Suzanne Cleary


My husband and his first wife once sang Handel’s Messiah

at Carnegie Hall, with 300 others who also had read

the ad for the sing-along, and this is why I know

the word glory is not sung by the chorus,

although that is what we hear.

In fact, the choir sings glaw-dee, glaw-dee

while it seems that glory unfurls there, like glory itself.

My husband sings for me. My husband tells me they practiced

for an hour, led by a short man with glasses,

a man who made them sing glory, twice, so they could hear it

fold back upon itself, swallow itself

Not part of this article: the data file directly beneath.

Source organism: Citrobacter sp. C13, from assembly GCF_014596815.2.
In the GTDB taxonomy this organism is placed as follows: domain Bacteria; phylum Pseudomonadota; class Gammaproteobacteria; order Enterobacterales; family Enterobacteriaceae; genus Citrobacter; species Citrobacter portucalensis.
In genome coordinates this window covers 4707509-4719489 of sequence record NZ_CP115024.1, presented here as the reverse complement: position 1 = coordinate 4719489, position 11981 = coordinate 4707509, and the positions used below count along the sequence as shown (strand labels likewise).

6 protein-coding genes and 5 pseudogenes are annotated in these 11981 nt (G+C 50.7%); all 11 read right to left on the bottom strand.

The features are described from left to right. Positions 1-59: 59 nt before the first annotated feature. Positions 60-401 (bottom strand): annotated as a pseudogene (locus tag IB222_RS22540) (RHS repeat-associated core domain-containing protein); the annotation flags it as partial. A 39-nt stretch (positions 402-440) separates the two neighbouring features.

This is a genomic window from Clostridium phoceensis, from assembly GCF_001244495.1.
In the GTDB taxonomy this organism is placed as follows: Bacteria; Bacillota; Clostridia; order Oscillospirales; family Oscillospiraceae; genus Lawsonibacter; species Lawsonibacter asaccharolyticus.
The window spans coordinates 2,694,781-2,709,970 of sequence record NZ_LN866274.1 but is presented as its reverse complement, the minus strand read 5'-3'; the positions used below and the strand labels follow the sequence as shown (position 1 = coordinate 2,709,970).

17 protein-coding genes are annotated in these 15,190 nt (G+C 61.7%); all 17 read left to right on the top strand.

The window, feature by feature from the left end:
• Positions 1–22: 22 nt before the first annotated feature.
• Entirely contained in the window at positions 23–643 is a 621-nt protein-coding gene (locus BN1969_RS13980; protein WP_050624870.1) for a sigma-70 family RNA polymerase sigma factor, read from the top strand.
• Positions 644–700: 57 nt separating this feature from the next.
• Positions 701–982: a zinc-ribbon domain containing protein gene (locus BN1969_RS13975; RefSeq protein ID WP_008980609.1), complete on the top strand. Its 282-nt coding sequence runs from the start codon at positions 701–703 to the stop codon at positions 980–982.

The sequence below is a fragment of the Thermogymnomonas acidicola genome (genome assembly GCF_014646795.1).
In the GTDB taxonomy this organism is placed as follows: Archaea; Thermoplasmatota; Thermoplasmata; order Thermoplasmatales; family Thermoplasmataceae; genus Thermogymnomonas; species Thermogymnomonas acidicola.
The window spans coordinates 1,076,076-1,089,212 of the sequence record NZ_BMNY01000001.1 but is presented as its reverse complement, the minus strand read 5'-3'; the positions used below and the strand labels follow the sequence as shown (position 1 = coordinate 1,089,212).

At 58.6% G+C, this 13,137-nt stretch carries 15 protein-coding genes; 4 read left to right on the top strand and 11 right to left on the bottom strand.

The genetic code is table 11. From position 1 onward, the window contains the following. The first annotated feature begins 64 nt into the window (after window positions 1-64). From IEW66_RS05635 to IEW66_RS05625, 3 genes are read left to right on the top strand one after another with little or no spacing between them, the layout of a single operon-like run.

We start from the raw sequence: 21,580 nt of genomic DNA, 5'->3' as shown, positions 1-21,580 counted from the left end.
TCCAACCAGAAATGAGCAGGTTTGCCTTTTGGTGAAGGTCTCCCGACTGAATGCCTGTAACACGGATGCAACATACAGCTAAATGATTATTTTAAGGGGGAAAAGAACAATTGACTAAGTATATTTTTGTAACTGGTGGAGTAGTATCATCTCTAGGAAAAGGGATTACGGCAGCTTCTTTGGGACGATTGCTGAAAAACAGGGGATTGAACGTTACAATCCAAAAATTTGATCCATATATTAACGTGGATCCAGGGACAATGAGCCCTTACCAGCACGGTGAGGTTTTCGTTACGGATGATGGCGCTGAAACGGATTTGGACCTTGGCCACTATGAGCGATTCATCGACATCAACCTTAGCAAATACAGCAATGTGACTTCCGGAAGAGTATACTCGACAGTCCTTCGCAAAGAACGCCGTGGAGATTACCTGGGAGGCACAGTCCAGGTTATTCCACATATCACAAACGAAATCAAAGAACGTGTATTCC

in so many mouths, in the grand hall.

Then he taught them glaw-dee, a distortion that creates the right effect,

like Michelangelo distorting the arms of both God and Adam

so their fingertips can touch.

My husband and his first wife and 300 others performed

at 5 o’clock, the Saturday before Christmas,

for a small audience of their own heavy coats,

for a few ushers arrived early, leaning on lobby doors.

But mostly they sang for themselves,

for it is a joy to feel song made of the body’s hollows.

I do not know if their marriage, this day, was still good

or whether it seemed again good

as they sang.  I prefer to think of the choral conductor,

who sang with them.  He sang all the parts, for love

not glory, or what seemed to be

glory to those who wandered in

and stood at the back of the hall, and listened.




“Glory” is reprinted with permission from Keeping Time, (Carnegie Mellon University Press, 2002).